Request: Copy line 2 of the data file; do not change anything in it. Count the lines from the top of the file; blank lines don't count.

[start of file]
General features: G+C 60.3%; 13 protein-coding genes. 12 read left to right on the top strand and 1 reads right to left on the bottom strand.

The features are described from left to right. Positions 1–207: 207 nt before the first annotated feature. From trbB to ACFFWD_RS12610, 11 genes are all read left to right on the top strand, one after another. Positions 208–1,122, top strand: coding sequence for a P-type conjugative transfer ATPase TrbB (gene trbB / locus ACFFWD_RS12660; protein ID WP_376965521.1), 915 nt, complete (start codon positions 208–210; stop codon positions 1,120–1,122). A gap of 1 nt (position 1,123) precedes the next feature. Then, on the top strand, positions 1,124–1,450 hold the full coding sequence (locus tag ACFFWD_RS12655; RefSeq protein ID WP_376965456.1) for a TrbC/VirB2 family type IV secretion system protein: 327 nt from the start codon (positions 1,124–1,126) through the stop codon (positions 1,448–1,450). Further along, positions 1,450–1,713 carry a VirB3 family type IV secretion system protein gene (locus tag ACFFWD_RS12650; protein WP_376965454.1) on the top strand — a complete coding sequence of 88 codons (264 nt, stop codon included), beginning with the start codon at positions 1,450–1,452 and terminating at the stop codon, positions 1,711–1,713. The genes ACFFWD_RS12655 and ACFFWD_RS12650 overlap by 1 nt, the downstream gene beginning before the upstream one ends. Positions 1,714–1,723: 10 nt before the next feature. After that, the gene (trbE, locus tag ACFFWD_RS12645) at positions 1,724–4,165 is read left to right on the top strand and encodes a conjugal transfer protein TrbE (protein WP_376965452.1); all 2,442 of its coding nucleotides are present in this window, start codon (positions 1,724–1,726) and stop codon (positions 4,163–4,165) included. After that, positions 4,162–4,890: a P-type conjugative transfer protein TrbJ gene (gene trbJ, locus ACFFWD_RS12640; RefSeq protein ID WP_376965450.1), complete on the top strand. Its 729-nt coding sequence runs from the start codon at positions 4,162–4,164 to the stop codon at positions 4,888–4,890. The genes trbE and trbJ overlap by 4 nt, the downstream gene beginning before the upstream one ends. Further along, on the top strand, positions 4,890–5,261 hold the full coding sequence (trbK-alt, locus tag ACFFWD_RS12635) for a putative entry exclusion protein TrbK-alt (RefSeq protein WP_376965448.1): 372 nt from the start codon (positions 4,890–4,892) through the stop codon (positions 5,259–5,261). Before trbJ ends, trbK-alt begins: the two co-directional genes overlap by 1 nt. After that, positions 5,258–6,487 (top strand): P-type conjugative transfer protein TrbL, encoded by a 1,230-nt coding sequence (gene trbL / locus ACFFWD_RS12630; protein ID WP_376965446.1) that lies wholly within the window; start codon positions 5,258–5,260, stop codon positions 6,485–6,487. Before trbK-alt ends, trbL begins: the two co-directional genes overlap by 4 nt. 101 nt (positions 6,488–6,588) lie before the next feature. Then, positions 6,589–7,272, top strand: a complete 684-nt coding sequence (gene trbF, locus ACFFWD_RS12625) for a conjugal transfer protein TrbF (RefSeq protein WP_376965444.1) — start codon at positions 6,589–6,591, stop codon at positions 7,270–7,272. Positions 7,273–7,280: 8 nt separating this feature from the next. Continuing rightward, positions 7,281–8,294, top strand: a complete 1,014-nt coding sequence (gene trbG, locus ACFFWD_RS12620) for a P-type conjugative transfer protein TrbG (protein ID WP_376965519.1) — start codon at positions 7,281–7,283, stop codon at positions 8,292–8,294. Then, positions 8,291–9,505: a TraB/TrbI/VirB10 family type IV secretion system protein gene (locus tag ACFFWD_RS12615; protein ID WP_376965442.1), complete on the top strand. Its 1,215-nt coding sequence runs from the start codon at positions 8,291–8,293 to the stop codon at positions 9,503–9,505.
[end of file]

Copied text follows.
The features are described from left to right. Positions 1–207: 207 nt before the first annotated feature. From trbB to ACFFWD_RS12610, 11 genes are all read left to right on the top strand, one after another. Positions 208–1,122, top strand: coding sequence for a P-type conjugative transfer ATPase TrbB (gene trbB / locus ACFFWD_RS12660; protein ID WP_376965521.1), 915 nt, complete (start codon positions 208–210; stop codon positions 1,120–1,122). A gap of 1 nt (position 1,123) precedes the next feature. Then, on the top strand, positions 1,124–1,450 hold the full coding sequence (locus tag ACFFWD_RS12655; RefSeq protein ID WP_376965456.1) for a TrbC/VirB2 family type IV secretion system protein: 327 nt from the start codon (positions 1,124–1,126) through the stop codon (positions 1,448–1,450). Further along, positions 1,450–1,713 carry a VirB3 family type IV secretion system protein gene (locus tag ACFFWD_RS12650; protein WP_376965454.1) on the top strand — a complete coding sequence of 88 codons (264 nt, stop codon included), beginning with the start codon at positions 1,450–1,452 and terminating at the stop codon, positions 1,711–1,713. The genes ACFFWD_RS12655 and ACFFWD_RS12650 overlap by 1 nt, the downstream gene beginning before the upstream one ends. Positions 1,714–1,723: 10 nt before the next feature. After that, the gene (trbE, locus tag ACFFWD_RS12645) at positions 1,724–4,165 is read left to right on the top strand and encodes a conjugal transfer protein TrbE (protein WP_376965452.1); all 2,442 of its coding nucleotides are present in this window, start codon (positions 1,724–1,726) and stop codon (positions 4,163–4,165) included. After that, positions 4,162–4,890: a P-type conjugative transfer protein TrbJ gene (gene trbJ, locus ACFFWD_RS12640; RefSeq protein ID WP_376965450.1), complete on the top strand. Its 729-nt coding sequence runs from the start codon at positions 4,162–4,164 to the stop codon at positions 4,888–4,890. The genes trbE and trbJ overlap by 4 nt, the downstream gene beginning before the upstream one ends. Further along, on the top strand, positions 4,890–5,261 hold the full coding sequence (trbK-alt, locus tag ACFFWD_RS12635) for a putative entry exclusion protein TrbK-alt (RefSeq protein WP_376965448.1): 372 nt from the start codon (positions 4,890–4,892) through the stop codon (positions 5,259–5,261). Before trbJ ends, trbK-alt begins: the two co-directional genes overlap by 1 nt. After that, positions 5,258–6,487 (top strand): P-type conjugative transfer protein TrbL, encoded by a 1,230-nt coding sequence (gene trbL / locus ACFFWD_RS12630; protein ID WP_376965446.1) that lies wholly within the window; start codon positions 5,258–5,260, stop codon positions 6,485–6,487. Before trbK-alt ends, trbL begins: the two co-directional genes overlap by 4 nt. 101 nt (positions 6,488–6,588) lie before the next feature. Then, positions 6,589–7,272, top strand: a complete 684-nt coding sequence (gene trbF, locus ACFFWD_RS12625) for a conjugal transfer protein TrbF (RefSeq protein WP_376965444.1) — start codon at positions 6,589–6,591, stop codon at positions 7,270–7,272. Positions 7,273–7,280: 8 nt separating this feature from the next. Continuing rightward, positions 7,281–8,294, top strand: a complete 1,014-nt coding sequence (gene trbG, locus ACFFWD_RS12620) for a P-type conjugative transfer protein TrbG (protein ID WP_376965519.1) — start codon at positions 7,281–7,283, stop codon at positions 8,292–8,294. Then, positions 8,291–9,505: a TraB/TrbI/VirB10 family type IV secretion system protein gene (locus tag ACFFWD_RS12615; protein ID WP_376965442.1), complete on the top strand. Its 1,215-nt coding sequence runs from the start codon at positions 8,291–8,293 to the stop codon at positions 9,503–9,505.